Rocking on the boat

We arrived on the most precious spot in the world, the Great Barier Reef. The voyage over was hardly easy though. We left from UQ campus on a bus at midnight. We drive for 2 hours before stopping for a bathroom and snack break. I slept the rest of the way until we pulled into a Maccers for breakfast at 7am.  After, we had to wait 3 hours for our ferry to depart from the terminal.  We hung out in the grass field, stretching out after the bus, napping, and tossing a ball around before we boarded.  The ferry ride started off smoothly. We went in the main cabin deck which was windowed in with tables and chair groups.  They had music playing and an undersea video playing. We cruised out of the harbor looking back at large coal barges. About an hour into the ride came the rougher seas which meant seasickness.  I tried to close my eyes and not think about how uncomfortable I felt.  Unfortunately, when everyone else around you starts to get sick, the sounds and smells are two overwhelming and I lost it – twice. After the first time, I sat back down thinking I would be okay but, no.  So after I went out on the stern deck with the other sicklings for the rest of the ride.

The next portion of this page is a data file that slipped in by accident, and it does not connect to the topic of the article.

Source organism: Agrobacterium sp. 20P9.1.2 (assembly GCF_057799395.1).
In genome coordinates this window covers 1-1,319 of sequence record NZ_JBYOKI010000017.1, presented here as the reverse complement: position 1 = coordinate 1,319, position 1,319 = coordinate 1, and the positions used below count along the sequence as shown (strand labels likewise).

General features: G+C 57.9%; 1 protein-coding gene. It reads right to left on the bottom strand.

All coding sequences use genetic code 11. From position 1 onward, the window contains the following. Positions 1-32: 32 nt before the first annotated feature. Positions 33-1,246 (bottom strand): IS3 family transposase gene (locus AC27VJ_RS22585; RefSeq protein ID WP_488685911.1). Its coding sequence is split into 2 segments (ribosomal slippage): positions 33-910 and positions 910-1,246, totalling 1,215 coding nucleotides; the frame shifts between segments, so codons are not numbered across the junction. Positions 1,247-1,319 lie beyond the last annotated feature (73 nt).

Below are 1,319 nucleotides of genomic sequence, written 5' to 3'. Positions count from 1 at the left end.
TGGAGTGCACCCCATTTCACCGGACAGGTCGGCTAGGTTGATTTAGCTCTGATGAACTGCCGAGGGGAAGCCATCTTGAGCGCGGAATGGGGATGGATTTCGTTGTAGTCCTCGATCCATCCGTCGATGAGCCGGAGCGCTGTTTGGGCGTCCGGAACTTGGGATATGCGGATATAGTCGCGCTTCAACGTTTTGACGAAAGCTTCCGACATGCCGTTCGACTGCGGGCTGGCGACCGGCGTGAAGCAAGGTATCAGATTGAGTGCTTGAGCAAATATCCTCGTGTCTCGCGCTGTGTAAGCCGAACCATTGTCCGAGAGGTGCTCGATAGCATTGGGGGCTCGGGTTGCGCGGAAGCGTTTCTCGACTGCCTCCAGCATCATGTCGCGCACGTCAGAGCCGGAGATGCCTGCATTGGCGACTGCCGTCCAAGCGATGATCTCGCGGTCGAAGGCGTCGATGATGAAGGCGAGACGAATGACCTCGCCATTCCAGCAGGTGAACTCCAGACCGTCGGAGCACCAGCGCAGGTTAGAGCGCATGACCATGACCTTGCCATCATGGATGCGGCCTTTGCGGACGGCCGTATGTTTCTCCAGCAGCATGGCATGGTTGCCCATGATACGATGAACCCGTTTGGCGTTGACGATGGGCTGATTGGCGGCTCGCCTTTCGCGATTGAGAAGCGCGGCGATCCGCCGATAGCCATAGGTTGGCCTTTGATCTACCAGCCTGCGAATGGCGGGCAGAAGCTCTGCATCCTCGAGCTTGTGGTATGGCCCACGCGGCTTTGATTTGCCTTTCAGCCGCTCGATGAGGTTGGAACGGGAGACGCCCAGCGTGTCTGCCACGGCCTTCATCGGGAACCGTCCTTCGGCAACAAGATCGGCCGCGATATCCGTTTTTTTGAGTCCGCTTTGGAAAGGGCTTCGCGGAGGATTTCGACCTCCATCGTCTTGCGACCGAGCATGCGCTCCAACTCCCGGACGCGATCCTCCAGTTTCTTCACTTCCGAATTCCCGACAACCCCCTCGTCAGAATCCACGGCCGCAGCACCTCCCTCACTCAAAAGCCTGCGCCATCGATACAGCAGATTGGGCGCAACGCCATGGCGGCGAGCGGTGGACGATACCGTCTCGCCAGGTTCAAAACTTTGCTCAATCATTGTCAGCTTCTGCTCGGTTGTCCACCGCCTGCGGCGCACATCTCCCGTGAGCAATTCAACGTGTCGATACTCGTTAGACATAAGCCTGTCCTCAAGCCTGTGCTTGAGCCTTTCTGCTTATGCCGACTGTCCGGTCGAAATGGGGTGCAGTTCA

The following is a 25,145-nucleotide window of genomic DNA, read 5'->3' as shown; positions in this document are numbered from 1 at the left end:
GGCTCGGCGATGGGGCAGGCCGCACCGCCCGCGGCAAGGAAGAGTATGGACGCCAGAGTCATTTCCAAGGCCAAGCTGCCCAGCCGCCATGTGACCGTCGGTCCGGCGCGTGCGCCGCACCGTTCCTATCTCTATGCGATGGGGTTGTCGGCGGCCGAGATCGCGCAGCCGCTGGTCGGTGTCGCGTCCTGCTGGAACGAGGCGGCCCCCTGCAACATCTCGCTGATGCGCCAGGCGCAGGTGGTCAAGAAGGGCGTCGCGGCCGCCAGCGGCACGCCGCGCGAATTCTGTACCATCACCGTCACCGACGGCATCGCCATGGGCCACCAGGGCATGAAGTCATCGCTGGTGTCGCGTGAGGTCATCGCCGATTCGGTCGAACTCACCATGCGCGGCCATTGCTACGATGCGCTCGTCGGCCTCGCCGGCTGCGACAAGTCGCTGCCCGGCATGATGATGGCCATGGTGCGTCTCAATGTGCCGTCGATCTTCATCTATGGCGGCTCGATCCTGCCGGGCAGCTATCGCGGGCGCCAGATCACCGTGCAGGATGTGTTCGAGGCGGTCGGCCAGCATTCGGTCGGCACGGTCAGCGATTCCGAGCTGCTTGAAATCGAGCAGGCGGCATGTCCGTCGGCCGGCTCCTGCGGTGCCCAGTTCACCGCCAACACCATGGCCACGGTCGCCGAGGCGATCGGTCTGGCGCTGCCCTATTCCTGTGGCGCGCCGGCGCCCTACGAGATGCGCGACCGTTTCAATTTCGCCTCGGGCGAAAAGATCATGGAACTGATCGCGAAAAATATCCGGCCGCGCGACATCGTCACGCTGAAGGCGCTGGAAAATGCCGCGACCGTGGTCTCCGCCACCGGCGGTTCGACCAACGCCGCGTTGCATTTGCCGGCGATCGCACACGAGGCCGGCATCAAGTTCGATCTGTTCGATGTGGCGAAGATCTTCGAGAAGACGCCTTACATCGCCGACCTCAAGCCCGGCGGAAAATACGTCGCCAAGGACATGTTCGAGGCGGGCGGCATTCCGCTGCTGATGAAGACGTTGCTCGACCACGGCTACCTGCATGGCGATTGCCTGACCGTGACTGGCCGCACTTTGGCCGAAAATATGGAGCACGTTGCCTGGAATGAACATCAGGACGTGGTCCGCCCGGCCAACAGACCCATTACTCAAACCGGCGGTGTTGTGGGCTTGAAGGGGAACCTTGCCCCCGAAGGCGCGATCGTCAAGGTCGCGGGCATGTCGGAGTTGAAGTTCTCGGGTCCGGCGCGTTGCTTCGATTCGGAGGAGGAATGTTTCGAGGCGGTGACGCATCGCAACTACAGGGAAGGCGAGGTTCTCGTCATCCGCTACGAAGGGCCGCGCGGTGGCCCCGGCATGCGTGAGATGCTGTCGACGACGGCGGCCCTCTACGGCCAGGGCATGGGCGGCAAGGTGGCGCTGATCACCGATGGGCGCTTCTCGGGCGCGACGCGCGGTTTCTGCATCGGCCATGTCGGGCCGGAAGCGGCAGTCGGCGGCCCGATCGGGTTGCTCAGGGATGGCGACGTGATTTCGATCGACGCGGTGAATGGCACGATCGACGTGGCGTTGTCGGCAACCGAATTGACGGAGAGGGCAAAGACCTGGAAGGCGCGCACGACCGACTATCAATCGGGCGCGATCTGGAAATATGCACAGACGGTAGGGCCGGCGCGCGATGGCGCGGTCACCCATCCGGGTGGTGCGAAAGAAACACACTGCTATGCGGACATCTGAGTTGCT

The sicklings on the stern of the ferry.Photo Credit: Kyler Rowle

Photo credit to Kyler who captured us having the most miserable time – green faces, grasping the stern rail for stability over the waves, drenched in saltwater, and trying to contain our stomach contents

Arriving into the dock I realized what a beautiful island we were going to be staying on. The water is a light turquoise with patches of coral from the shore out to sea.  The sand was white with broken coral bits and shells.  We disembarked and walked on the dock, so shaky.  We were brought to the right side of the island to the research station where we had and introduction and picked our rooms. We then had a big lunch to make up for what we lost overboard. Then, in the afternoon we took a walk during lowtide on the shore’s reef flats. I saw lots of species of coral, clams, and sea cucumber were abundant and ranged in size, I even saw a ray.  I’m excited for what I’ll see tomorrow when we go snorkeling!


Leave a Reply

Fill in your details below or click an icon to log in: Logo

You are commenting using your account. Log Out /  Change )

Google+ photo

You are commenting using your Google+ account. Log Out /  Change )

Twitter picture

You are commenting using your Twitter account. Log Out /  Change )

Facebook photo

You are commenting using your Facebook account. Log Out /  Change )

Connecting to %s